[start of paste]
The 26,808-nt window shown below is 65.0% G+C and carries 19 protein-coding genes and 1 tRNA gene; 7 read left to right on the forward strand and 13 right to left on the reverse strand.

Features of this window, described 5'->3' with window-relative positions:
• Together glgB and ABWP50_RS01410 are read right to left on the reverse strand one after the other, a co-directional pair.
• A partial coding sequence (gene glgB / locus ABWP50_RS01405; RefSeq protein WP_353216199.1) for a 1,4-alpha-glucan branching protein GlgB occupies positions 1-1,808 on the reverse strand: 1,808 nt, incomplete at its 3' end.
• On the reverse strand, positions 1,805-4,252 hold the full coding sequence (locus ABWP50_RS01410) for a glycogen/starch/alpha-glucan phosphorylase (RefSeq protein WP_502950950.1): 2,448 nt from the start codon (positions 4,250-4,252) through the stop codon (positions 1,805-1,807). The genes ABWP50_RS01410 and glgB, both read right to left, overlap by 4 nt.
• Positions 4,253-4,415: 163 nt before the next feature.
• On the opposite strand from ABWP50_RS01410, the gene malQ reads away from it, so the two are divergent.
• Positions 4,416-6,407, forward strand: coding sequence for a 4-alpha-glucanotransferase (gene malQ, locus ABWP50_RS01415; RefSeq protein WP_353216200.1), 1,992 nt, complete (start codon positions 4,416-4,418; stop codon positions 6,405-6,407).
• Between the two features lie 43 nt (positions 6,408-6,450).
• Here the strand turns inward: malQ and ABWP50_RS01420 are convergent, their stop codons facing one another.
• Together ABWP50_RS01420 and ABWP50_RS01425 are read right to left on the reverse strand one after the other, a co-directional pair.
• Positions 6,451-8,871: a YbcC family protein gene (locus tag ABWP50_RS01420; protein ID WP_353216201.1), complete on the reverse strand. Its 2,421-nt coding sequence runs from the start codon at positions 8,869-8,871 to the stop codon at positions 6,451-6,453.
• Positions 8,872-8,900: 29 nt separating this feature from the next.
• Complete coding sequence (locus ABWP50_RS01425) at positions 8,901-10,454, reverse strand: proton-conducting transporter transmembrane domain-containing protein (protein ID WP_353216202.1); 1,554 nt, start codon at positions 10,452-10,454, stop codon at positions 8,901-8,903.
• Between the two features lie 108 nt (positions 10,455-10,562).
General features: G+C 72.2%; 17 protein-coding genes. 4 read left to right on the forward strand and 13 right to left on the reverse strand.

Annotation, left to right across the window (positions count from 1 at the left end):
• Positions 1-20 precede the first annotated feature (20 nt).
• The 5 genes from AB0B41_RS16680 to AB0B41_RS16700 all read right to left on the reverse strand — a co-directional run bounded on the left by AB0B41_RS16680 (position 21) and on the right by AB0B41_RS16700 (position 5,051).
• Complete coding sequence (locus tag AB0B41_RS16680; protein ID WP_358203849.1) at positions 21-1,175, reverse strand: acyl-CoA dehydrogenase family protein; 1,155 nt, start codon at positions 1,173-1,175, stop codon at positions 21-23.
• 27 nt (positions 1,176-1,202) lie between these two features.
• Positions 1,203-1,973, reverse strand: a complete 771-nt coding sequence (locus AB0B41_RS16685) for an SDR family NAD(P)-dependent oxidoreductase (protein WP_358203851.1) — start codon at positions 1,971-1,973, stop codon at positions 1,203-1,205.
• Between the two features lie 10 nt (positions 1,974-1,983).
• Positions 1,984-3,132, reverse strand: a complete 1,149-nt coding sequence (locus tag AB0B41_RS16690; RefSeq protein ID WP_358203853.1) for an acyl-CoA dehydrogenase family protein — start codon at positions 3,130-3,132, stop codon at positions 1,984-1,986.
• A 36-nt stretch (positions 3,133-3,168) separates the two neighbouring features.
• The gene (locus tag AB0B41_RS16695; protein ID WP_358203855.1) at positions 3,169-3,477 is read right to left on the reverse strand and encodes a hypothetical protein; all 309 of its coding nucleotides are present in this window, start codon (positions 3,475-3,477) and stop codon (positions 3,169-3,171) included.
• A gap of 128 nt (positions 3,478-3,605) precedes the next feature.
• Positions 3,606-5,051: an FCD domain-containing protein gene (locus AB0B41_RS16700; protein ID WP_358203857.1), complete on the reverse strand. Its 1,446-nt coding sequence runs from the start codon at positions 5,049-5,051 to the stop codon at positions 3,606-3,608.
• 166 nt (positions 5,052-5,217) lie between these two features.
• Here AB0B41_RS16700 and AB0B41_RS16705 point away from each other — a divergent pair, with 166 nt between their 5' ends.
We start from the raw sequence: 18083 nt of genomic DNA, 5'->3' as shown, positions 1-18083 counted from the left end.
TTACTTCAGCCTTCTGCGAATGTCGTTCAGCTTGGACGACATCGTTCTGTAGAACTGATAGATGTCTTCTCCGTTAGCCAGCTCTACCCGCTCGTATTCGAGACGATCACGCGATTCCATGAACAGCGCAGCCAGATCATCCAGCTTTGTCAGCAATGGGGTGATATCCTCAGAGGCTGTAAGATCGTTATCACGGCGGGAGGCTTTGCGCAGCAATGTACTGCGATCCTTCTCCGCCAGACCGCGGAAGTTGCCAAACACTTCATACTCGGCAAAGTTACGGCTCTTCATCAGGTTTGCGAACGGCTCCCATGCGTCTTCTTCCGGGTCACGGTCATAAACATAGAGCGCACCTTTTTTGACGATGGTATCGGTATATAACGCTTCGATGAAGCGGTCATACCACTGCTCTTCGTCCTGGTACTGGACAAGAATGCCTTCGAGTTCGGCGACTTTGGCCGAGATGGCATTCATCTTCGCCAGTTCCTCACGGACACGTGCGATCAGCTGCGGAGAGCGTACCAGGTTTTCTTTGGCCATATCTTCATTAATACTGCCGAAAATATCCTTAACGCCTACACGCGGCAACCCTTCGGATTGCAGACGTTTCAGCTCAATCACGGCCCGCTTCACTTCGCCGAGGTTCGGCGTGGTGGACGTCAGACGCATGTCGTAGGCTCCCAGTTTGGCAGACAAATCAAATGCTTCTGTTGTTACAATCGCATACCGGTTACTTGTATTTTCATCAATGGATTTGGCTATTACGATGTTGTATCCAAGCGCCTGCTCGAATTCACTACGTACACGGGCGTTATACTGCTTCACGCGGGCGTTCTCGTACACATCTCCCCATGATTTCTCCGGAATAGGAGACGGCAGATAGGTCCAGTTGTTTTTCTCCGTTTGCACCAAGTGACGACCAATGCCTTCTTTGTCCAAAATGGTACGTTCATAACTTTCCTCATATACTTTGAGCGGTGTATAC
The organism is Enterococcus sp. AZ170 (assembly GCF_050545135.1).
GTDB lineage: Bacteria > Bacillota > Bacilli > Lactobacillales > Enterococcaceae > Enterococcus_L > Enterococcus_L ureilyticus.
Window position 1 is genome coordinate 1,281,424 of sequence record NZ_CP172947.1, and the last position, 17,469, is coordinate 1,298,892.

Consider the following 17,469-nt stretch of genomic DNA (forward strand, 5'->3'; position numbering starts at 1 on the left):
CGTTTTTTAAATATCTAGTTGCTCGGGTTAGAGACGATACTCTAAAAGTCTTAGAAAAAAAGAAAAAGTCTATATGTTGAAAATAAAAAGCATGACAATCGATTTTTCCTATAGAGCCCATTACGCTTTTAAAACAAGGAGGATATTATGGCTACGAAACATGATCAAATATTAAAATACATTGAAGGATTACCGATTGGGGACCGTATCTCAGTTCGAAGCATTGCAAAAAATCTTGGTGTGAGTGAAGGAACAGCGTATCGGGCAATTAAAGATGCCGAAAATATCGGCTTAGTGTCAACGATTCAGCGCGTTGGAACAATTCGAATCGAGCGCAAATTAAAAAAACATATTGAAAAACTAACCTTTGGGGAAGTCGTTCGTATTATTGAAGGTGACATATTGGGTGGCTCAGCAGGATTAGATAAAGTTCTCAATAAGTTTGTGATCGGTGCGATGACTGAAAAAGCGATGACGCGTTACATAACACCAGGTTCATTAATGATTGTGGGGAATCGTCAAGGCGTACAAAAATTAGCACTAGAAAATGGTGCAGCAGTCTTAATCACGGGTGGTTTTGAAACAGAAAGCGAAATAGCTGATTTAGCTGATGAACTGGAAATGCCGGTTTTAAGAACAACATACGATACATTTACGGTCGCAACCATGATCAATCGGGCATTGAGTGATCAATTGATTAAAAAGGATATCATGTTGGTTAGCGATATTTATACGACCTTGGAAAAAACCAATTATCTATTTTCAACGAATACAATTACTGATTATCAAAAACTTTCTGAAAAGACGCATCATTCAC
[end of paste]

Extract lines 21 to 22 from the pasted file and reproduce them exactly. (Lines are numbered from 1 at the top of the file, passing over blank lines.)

• 27 nt (positions 1,176-1,202) lie between these two features.
• Positions 1,203-1,973, reverse strand: a complete 771-nt coding sequence (locus AB0B41_RS16685) for an SDR family NAD(P)-dependent oxidoreductase (protein WP_358203851.1) — start codon at positions 1,971-1,973, stop codon at positions 1,203-1,205.